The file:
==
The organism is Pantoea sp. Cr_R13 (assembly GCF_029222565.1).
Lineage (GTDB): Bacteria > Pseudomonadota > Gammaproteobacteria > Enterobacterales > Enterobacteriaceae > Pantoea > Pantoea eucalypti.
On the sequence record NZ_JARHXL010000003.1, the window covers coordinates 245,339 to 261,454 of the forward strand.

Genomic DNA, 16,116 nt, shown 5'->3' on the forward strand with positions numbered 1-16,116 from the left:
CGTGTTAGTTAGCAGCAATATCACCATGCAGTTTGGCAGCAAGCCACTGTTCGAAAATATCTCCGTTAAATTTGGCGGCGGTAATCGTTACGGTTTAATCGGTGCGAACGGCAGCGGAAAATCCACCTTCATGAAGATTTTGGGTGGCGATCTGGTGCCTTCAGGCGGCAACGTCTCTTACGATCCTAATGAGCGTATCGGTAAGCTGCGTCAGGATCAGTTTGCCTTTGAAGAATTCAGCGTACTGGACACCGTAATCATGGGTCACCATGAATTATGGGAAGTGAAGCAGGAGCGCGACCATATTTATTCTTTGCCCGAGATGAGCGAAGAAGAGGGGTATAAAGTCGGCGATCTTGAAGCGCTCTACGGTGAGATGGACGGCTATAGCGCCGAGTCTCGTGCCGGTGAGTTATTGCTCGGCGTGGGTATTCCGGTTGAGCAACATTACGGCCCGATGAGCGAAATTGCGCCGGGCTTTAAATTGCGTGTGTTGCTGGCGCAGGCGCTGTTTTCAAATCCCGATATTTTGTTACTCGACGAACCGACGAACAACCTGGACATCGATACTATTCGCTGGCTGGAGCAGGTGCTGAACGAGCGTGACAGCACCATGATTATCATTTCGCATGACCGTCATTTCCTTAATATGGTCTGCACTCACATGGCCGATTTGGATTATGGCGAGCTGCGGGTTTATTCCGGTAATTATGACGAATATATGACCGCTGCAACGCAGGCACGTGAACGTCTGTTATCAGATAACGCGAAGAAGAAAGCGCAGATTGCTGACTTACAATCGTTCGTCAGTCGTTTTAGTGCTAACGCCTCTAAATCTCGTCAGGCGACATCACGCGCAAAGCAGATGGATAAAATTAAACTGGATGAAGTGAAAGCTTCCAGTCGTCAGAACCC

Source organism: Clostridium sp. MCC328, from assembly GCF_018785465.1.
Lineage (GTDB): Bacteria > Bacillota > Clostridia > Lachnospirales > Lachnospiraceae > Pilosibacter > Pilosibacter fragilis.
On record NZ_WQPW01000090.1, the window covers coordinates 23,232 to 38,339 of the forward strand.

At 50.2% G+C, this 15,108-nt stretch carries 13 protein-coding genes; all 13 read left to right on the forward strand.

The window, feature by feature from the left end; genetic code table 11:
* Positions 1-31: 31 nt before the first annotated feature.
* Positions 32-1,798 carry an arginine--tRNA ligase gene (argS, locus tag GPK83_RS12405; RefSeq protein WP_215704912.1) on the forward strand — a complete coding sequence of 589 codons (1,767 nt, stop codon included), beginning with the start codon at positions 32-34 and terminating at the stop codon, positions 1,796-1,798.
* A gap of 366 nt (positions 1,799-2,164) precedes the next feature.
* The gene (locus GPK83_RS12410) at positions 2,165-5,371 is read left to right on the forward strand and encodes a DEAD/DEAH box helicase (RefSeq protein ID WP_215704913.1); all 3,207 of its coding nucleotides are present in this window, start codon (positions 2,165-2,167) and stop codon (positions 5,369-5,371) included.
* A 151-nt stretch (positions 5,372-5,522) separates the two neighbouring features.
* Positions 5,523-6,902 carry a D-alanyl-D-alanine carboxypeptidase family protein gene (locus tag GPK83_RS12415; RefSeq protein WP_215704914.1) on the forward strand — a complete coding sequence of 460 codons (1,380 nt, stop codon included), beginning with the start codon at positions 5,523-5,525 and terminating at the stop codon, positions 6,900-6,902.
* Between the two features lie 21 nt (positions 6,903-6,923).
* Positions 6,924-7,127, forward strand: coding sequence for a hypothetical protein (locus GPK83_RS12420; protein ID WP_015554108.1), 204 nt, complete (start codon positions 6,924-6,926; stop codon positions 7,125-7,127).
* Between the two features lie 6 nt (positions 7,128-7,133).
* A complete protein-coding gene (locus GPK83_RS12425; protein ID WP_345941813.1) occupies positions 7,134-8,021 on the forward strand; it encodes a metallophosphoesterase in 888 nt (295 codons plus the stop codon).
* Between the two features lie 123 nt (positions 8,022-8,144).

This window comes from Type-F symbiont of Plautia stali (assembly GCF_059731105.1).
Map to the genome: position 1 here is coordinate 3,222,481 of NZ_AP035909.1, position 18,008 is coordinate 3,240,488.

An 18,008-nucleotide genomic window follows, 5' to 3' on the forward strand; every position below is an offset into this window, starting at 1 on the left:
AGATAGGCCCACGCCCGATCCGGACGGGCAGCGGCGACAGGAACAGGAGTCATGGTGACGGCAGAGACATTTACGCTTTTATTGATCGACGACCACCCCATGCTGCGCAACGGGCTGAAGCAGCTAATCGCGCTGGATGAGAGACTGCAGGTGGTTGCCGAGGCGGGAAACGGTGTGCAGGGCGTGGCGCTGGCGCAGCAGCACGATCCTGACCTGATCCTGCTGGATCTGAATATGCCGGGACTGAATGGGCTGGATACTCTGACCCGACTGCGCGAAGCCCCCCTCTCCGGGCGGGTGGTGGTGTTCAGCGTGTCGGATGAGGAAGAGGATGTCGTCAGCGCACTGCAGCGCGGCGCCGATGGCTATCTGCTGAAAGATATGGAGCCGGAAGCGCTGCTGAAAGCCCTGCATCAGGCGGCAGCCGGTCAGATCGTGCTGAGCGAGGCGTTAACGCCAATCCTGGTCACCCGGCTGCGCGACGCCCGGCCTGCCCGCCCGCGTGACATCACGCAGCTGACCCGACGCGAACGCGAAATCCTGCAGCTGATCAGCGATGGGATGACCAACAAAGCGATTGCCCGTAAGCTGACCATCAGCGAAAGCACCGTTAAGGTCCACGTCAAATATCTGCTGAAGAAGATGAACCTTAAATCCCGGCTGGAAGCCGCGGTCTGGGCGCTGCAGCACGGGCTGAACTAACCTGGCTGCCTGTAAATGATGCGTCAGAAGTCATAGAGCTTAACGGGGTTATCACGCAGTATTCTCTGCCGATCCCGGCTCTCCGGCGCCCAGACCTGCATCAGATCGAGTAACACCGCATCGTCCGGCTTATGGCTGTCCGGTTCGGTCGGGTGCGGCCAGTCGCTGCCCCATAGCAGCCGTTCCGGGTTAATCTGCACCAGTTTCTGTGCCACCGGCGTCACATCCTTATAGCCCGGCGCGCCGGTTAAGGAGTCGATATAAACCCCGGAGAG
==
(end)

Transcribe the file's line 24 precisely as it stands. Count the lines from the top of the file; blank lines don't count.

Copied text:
An 18,008-nucleotide genomic window follows, 5' to 3' on the forward strand; every position below is an offset into this window, starting at 1 on the left: